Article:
prescription coupons


Employee’s allegations in her complaint that she worked for multiple related entities with combined more than fifteen employees is sufficient to defeat a motion to dismiss.

“In conducting this analysis, the court confines itself to the complaint and does not consider the defendants’ affidavit attached to the motion.  In her complaint, Henderson asserts she was employed as a customer service representative by all three defendants….  She alleges that defendant entities employed more than fifteen employees….  Taking these assertions s true and constructing them in the light most favorable to the plaintiff, Henderson’s complaint states a valid claim under Title VII.”

Henderson v. Saf-Tech, Inc., CA No. H-13-1766, 2013 WL 6858503 at *3-4 (S.D. Tex., Dec. 30, 2013) (Miller, J.).

Where employer relies on cases based on Rule 12(b)(6) and not the summary judgment standard, the precedent will not be considered.

“The Court notes that every case relied upon for Defendant’s substantive arguments was decided under the summary judgment standard, not under Rule 12(b)(6).”

Mosley v. Tutle & Tutle Trucking, Inc., CA No. 6:13-CD-468, 2013 WL 6824385 at *2 (E.D. Tex., Dec. 26, 2013) (Davis, J.).

Employer’s reliance in plaintiff’s termination on an offense that does not normally result in termination is evidence of pretext.

“Leissner stated that McMann’s prior offenses and failure to secure the trash trailer would not justify his termination….  He also points to the deposition of Katya Watson, the regional property manager, who stated that McMann’s failure to secure the cart and prior offenses were not grounds for termination….  Accordingly, McMann has raised a genuine issue of material fact as to whether Greystar’s proffered reason for terminated was pretextual.”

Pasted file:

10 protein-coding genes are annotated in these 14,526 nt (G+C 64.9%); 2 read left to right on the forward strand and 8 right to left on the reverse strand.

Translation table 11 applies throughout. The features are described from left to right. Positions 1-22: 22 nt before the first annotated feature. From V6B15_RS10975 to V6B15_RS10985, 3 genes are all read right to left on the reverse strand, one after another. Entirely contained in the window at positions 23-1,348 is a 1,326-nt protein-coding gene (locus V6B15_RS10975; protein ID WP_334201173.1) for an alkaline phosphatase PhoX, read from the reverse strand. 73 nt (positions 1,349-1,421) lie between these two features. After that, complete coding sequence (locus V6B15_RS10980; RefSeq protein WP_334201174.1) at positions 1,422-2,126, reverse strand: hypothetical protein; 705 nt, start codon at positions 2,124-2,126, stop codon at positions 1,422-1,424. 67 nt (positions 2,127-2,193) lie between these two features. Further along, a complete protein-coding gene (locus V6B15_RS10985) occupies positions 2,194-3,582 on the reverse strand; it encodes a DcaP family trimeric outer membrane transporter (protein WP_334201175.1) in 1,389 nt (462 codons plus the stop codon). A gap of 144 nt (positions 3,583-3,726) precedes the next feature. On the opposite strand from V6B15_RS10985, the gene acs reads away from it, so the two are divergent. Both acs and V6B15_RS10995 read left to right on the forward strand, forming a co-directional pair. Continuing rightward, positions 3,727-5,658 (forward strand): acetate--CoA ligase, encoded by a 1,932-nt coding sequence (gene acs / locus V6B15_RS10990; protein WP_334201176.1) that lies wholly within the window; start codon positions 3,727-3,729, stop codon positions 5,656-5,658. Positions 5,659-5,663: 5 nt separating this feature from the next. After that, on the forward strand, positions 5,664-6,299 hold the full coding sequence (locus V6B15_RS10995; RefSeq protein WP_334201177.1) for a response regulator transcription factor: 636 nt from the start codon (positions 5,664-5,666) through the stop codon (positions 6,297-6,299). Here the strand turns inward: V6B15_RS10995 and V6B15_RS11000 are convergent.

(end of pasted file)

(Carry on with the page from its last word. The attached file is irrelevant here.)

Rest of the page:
McMann v. Greystar Management Services, LP, CA No. 1:12-CV-909, 2013 WL 6243847 at *6 (W.D. Tex. Dec. 2, 2013) (Austin, J.).

The fact that an employer returned an employee to work after illness does not alone defeat a plaintiff’s claim.

“Further, the question is not what Greystar thought when it returned McMann to work, but what it (and its managers) believed when, three months later, they forced McMann to resign.”

McMann v. Greystar Management Services, LP, CA No. 1:12-CV-909, 2013 WL 6243847 at *5 (W.D. Tex. Dec. 2, 2013) (Austin, J.).

Company’s lack of disciplinary procedures and failure to inform an employee of subpar performance prior to termination for performance constitutes evidence of pretext.

“[Defendant] does not appear to have formal written procedures in place for handling disciplinary matters, and there is no indication that [Plaintiff] was in fact informed that her work was subpar prior to the termination of her employment….  The Court finds that there are contested issues of material fact regarding the reason for [Plaintiff]’s termination and its legitimacy.”

Bourgeois v. Matrana’s Produce, 2013 WL 4525652 at *6 (E.D. La. August 30, 2013) (Roby, J.).